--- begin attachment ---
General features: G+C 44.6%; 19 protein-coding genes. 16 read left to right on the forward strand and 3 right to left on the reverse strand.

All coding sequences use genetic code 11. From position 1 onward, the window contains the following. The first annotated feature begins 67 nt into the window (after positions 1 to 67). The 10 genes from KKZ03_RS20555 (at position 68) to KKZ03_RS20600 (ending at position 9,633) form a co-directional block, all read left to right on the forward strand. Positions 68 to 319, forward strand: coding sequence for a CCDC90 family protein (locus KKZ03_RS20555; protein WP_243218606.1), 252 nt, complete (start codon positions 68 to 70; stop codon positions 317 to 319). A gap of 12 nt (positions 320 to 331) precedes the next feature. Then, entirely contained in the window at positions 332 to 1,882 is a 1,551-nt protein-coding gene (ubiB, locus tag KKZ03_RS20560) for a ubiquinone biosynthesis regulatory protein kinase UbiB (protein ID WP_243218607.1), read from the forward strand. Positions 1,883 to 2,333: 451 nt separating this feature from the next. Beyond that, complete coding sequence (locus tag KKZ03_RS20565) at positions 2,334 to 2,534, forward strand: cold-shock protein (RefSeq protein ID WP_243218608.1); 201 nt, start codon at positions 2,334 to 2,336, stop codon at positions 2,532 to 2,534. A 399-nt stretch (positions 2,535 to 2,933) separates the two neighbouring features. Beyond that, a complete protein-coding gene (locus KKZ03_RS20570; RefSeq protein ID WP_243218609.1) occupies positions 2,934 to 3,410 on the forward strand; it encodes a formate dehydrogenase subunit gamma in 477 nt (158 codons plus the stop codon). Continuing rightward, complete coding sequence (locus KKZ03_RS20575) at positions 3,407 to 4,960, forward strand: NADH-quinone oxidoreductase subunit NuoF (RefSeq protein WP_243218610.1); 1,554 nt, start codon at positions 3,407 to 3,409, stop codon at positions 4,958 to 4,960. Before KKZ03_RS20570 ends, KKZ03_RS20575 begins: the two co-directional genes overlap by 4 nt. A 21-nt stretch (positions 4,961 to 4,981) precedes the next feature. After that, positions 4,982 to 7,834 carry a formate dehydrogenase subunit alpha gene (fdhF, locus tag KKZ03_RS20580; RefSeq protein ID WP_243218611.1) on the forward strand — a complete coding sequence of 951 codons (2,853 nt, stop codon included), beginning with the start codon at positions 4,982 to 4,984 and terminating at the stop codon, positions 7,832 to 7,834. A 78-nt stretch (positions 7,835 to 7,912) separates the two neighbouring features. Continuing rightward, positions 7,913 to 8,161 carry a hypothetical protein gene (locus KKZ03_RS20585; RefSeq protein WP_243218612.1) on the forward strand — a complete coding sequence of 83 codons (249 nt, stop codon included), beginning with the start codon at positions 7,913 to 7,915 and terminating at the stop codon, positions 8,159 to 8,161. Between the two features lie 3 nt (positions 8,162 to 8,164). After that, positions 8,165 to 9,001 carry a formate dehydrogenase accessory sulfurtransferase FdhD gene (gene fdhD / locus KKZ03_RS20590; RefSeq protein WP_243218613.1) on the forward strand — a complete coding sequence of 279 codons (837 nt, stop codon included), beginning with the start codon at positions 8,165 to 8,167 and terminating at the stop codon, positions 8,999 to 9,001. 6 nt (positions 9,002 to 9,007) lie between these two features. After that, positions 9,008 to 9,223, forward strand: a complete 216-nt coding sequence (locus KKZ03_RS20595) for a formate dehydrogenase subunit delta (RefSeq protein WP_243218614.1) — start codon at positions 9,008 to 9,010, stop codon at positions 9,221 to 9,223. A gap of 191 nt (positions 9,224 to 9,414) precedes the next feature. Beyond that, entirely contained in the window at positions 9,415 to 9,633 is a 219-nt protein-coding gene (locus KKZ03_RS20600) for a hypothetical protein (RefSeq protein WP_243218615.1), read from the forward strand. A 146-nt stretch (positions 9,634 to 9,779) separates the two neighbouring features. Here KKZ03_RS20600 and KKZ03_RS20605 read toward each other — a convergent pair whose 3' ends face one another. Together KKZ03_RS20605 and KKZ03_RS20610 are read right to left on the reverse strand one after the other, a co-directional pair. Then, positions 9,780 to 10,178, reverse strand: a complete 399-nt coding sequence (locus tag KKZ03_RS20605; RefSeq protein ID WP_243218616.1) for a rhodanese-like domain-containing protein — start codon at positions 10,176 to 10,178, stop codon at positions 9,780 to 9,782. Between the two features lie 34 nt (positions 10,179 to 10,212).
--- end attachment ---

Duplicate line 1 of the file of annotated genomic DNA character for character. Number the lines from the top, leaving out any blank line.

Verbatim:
General features: G+C 44.6%; 19 protein-coding genes. 16 read left to right on the forward strand and 3 right to left on the reverse strand.